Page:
Exercise is one of those rare things where the hype actually meets reality. Next to not smoking, getting regular physical activity is arguably the best thing you can do for your health. Any amount of exercise is better than none. The more you get, though, the better. And remember: Cutting back on television-watching and other sedentary pastimes is just as important as becoming more active.
Avocado toast is basically the easiest thing in the world to make, and good for you thanks to avocado’s plentiful Omega-3’s. But it tastes so luxurious, you’ll feel like you’re cheating at life when you eat one. It’s also, BTW, very chic.
A simple avocadotoast is just toast (stick with whole grain for more fiber and nutrients) + avocado (sliced or mashed) + sea salt + red pepper. But that’s just the beginning; you can top it with an egg, a drizzle of nice olive oil, or try this avocado+feta +pomegranate toast for a sweet and savory mix. The options are endless. Go crazy. Run free.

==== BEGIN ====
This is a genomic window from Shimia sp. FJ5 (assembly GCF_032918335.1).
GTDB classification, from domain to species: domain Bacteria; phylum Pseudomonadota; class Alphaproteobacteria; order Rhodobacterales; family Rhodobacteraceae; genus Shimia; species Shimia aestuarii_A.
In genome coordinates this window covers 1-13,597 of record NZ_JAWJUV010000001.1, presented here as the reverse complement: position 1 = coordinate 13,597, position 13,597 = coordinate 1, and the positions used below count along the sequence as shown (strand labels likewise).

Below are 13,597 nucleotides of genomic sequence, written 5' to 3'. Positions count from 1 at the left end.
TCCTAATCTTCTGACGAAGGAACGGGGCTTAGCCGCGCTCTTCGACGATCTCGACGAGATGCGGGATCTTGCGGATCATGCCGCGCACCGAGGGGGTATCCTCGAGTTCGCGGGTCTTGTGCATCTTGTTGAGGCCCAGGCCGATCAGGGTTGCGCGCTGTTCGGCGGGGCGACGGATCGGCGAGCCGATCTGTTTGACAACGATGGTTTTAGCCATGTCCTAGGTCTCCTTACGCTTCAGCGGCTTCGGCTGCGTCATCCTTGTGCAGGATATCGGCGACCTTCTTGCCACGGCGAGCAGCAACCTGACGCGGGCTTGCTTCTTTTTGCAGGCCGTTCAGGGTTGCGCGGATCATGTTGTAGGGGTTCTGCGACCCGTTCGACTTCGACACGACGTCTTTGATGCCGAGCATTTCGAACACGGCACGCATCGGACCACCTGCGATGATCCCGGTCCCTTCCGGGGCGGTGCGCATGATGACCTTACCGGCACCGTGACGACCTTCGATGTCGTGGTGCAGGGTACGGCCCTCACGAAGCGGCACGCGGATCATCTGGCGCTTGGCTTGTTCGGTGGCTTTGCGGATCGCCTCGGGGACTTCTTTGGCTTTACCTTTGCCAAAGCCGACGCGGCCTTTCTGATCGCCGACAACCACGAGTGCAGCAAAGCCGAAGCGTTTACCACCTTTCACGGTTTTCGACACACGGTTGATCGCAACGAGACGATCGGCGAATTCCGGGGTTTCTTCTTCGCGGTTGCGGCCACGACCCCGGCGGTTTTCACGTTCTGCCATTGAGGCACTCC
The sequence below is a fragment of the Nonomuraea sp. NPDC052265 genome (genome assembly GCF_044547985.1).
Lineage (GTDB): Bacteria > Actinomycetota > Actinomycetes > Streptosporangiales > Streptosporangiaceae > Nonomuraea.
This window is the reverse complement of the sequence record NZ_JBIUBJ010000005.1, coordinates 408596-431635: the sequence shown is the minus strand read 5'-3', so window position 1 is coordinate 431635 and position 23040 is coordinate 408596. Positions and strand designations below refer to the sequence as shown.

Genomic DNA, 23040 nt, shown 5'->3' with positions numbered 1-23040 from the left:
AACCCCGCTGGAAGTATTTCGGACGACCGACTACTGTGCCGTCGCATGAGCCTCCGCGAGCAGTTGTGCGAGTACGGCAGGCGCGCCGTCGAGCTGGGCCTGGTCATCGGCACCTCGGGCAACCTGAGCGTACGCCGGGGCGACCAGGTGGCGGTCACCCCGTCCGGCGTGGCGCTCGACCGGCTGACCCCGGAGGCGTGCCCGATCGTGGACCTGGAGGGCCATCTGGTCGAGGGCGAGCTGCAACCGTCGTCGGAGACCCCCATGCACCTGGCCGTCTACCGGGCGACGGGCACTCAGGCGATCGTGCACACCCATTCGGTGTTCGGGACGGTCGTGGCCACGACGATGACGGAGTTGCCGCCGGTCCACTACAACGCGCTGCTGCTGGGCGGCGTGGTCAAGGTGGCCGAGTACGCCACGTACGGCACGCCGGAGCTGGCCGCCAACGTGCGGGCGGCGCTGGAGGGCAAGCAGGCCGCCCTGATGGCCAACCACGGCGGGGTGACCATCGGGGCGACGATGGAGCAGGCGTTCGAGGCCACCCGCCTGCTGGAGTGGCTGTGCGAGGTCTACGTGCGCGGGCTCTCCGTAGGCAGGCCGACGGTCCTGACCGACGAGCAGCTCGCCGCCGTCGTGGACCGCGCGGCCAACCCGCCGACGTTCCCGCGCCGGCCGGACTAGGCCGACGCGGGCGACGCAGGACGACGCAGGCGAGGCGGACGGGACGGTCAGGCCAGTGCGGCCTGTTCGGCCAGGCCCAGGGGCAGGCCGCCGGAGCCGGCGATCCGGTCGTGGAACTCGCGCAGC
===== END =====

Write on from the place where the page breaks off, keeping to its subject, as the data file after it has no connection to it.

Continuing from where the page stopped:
Hot oatmeal on a cold morning is a winter survival necessity. It’s also a great way to stay full until lunch and an excellent source of soluble fiber, the kind that helps keep your cholesterol levels down. You can make it on the stove in the microwave or in a cooker In warm weather, you can make overnight oats in the fridge without lifting a finger. Get lots more smart oatmeal tips here.
If you think salads are for rabbits, you haven’t met the right one yet. A few tips: Use fresh vegetables — anything canned should be an add-on, not the main event, or you’ll end up with a soggy, sad salad. Add a little bit of protein like meat, eggs, beans, nuts, if you want the salad to be a full meal. Make sure you give yourself a good mix of crunchy ingredients, like raw cabbage, cucumber or nuts, and soft ones, like tomatoes, cooked vegetables or beans.